The growing popularity of tablets and the release of the touch-centric Windows 8 last year changed the world of laptop design, ushering in hybrids like the HP Envy x2 and the Dell XPS 12 Convertible. Desktops also started adapting and one trend picking up steam today is the all-in-one (AIO) computer, where the CPU, RAM and other components are designed into a single, sleek unit with the monitor.
AIOs have been around for a while, the iMac was an early success for the design, but these PCs haven’t really been viable propositions. The value they offer has been going up, however, and recently, HP, Dell and Acer have all released Windows 8-based AIOs. Lenovo, one of the first PC brands to adopt the design, recently refreshed its AIO line, expanding it to 18 models, from bare-bones budget computers to a top-end dream machine.
One reason why these machines are gaining in popularity is because their power consumption has been declining steadily. According to Lenovo, the power consumption on its latest AIOs is nearly three times lower than what a similarly configured desktop would need, which is also useful in case of a power cut—the computer can run for almost an hour on a UPS, compared to around 20 minutes for a standard desktop. You’re still paying a premium for looks, as it’s possible to get a similar computer for less money if you opt for a standard desktop design, but the gap is fairly slim now, and if you’re looking to buy a new computer, then an AIO might be a good idea.
The IdeaCentre A720 is the top-end AIO that Lenovo has on offer, and despite the astronomical price, there’s a lot to love about it. The 27-inch screen runs a 1,080p HD display, and supports 10-point multi-touch. It’s also under an inch thick, and looks fairly unique. Unlike most AIOs, the CPU and other components aren’t integrated in the screen—instead, they’re a part of the supporting base. This makes it easy to connect the peripherals and use the Blu-Ray drive that comes with the system.
The A720 has a “frameless” monitor design which makes it look like a giant tablet. This is reinforced by the fact that it supports 10-point multi-touch inputs. It can also be leaned back flat against the table, making it seem more like a giant tablet.
There’s a lot of potential for board-game night with one of these—imagine a game of Risk where you didn’t need an hour to unpack the pieces each time you wanted to play, but you were still sitting with the board between the players, moving your armies around with your hands.
It’s also got a lot of power—an Intel core i7 processor, 6 GB of DDR3 RAM, 1 TB of storage and a 2 GB NVIDIA graphics card give you a machine that will be good for everything from gaming to watching HD movies, to running high-end software like Photoshop.
The A720 ticks most of the boxes for a dream machine. It’s stylish, powerful, and comes with a lot of bells and whistles. But at Rs.115,990, it’s also expensive, and many of the features you’re paying for, such as the touch input and the Blu-Ray drive, will be of limited use.
While the A720 is a dream machine, the C440 is the real deal. Lenovo launched several new models, but aside from the A720, the one that really seems to offer the most value is the C440. Its 2-inch depth makes it seem bulky after the A720, and Lenovo’s “book” design isn’t exciting, but the C440 offers good performance and a functional look, without forcing you to empty your bank account.
The C-series is Lenovo’s budget range, starting from a Celeron-based machine for as little as Rs.21,990. But if you’re looking for a little more out of your computer, then the C440 is a smart choice. It has a 21.5-inch HD LED screen along with Dolby audio. It also has an option for a TV tuner card.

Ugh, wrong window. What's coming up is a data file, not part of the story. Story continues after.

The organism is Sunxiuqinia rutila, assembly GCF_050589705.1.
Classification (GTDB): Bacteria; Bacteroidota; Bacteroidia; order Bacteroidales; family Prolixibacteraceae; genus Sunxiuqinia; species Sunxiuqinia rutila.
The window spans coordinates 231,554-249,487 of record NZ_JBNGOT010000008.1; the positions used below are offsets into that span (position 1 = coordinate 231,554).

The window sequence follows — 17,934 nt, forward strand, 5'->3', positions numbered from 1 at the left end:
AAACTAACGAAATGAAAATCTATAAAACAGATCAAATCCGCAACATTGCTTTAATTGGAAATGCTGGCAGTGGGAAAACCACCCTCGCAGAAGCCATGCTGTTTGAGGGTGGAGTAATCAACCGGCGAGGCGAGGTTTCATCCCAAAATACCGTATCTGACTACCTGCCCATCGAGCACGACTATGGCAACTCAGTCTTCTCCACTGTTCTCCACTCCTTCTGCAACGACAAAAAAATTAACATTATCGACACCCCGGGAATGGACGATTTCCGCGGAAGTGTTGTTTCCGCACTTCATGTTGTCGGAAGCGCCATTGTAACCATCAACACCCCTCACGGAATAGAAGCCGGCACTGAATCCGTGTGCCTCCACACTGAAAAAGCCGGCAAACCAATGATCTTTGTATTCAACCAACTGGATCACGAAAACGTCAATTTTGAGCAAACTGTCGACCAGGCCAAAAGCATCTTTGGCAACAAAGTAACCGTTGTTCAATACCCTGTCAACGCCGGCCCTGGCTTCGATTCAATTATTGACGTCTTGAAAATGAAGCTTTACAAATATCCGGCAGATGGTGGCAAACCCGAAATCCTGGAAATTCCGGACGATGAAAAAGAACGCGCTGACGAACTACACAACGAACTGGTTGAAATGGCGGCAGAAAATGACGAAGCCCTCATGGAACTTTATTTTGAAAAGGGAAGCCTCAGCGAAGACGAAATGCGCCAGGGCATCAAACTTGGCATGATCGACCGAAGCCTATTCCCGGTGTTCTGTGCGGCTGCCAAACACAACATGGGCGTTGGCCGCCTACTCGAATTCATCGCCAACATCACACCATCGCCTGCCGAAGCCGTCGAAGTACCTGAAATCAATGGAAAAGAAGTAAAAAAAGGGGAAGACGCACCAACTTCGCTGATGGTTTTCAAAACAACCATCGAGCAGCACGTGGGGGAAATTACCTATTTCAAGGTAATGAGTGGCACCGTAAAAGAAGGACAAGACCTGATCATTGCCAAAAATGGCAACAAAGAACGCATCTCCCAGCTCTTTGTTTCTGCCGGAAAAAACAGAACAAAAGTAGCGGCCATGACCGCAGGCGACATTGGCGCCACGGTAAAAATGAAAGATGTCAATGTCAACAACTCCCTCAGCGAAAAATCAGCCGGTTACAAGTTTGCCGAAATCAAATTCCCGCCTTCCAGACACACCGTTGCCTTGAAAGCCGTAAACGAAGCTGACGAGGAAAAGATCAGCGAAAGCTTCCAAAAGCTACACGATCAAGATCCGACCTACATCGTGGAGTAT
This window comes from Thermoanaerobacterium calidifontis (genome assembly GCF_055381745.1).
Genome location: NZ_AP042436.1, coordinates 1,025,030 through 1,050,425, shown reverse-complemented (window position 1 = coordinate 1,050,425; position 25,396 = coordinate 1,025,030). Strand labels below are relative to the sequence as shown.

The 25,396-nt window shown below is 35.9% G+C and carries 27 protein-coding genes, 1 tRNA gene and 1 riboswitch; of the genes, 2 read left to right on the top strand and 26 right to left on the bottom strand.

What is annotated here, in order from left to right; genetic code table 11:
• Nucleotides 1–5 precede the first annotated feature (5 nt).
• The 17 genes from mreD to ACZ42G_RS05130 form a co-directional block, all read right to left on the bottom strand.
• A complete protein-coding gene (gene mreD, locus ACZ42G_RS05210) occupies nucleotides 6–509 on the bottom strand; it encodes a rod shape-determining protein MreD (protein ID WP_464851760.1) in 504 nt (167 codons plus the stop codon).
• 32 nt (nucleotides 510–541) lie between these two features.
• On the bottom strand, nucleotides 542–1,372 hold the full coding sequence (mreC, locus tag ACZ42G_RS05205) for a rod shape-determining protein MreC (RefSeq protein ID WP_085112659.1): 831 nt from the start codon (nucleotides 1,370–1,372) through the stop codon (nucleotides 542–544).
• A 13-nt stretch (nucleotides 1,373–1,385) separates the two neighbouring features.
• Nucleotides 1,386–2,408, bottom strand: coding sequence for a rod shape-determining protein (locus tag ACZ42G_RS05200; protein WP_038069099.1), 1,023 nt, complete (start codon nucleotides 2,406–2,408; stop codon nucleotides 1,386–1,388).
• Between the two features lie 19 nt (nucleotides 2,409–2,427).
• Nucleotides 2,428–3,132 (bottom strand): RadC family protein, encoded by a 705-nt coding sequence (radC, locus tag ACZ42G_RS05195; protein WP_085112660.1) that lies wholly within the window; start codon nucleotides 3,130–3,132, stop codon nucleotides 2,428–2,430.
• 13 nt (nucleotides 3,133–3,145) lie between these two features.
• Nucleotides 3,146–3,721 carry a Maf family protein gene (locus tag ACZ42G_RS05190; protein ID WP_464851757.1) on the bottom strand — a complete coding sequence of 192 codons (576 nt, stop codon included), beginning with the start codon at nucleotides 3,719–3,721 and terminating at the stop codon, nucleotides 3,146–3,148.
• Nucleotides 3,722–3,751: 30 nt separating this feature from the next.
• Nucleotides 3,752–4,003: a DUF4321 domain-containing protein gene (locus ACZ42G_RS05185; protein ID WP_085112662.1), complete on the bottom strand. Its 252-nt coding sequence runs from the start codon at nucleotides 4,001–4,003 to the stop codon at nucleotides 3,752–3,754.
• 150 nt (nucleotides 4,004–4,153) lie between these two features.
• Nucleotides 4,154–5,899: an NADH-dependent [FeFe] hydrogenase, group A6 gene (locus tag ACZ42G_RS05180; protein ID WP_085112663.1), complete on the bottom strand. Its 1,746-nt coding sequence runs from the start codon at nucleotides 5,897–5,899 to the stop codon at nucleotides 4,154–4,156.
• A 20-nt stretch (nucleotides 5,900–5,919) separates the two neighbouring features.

The C440 is powered by a third-generation Core i5 processor, and 4 GB of DDR3 RAM, along with a 2 GB NVIDIA graphics card, so it should be good enough for most video games as well. It comes with 500 GB of built-in storage.
The C440 has all the components built into the screen itself, and isn’t meant to be leaned back the way the A720 is. Instead, it’s meant to be used more like a traditional computer, and its size, features and pricing all reflect this. It’s available from Rs.43,990 onwards, and if you’re interested in moving to an AIO from a standard desktop, then this is a good value-for-money option.
The best of the rest
Other brands too have released some good AIOs in recent times. Our picks:
If you’re in the market for an AIO then there are a number of good options available today. Since the Windows 8 launch in October, most brands have launched their own AIO models. We picked out three models, in a varying price range, which are only a couple of months old:
HP ENVY 23 TouchSmart All-in-One PC
It is the most expensive AIO but it is also one of the best-looking ones. At 23 inches with full HD, the screen is huge, and great for watching movies or playing video games. It comes on a “floating” stand and can be pushed back easily, so it’s really convenient to use the touch interface. It falters in the audio department, however.
CPU: Third-generation Intel Core i5 2.9 GHz
RAM: 4 GB
Screen: 23-inch full HD
Storage: 1 TB HDD
ACER ASPIRE Z
This 21.5-inch AIO is a good budget option if looks are not too important. While the screen resolution is high, the design looks blocky. But if you’re looking for a good feature-set at a low price, then Acer is the best option—it uses a Pentium Dual core processor, whose performance is similar to that of a Core i3, and includes two USB 3.0 ports.
CPU: Intel Dual Core 2.8 GHz
RAM: 4 GB
Screen: 21.5-inch full HD
Storage: 500 GB HDD
DELL OPTIPLEX 9010
All-in-One Desktop touch
The Dell OptiPlex 9010 All-in-One Desktop Touch is a little more expensive than Lenovo’s C440, but includes a Blu-Ray writer. It’s also got USB 3.0 ports for faster backup of data.
CPU: Third-generation Intel Core i5
RAM: 8 GB
Screen: 23-inch full HD
Storage: 500 GB HDD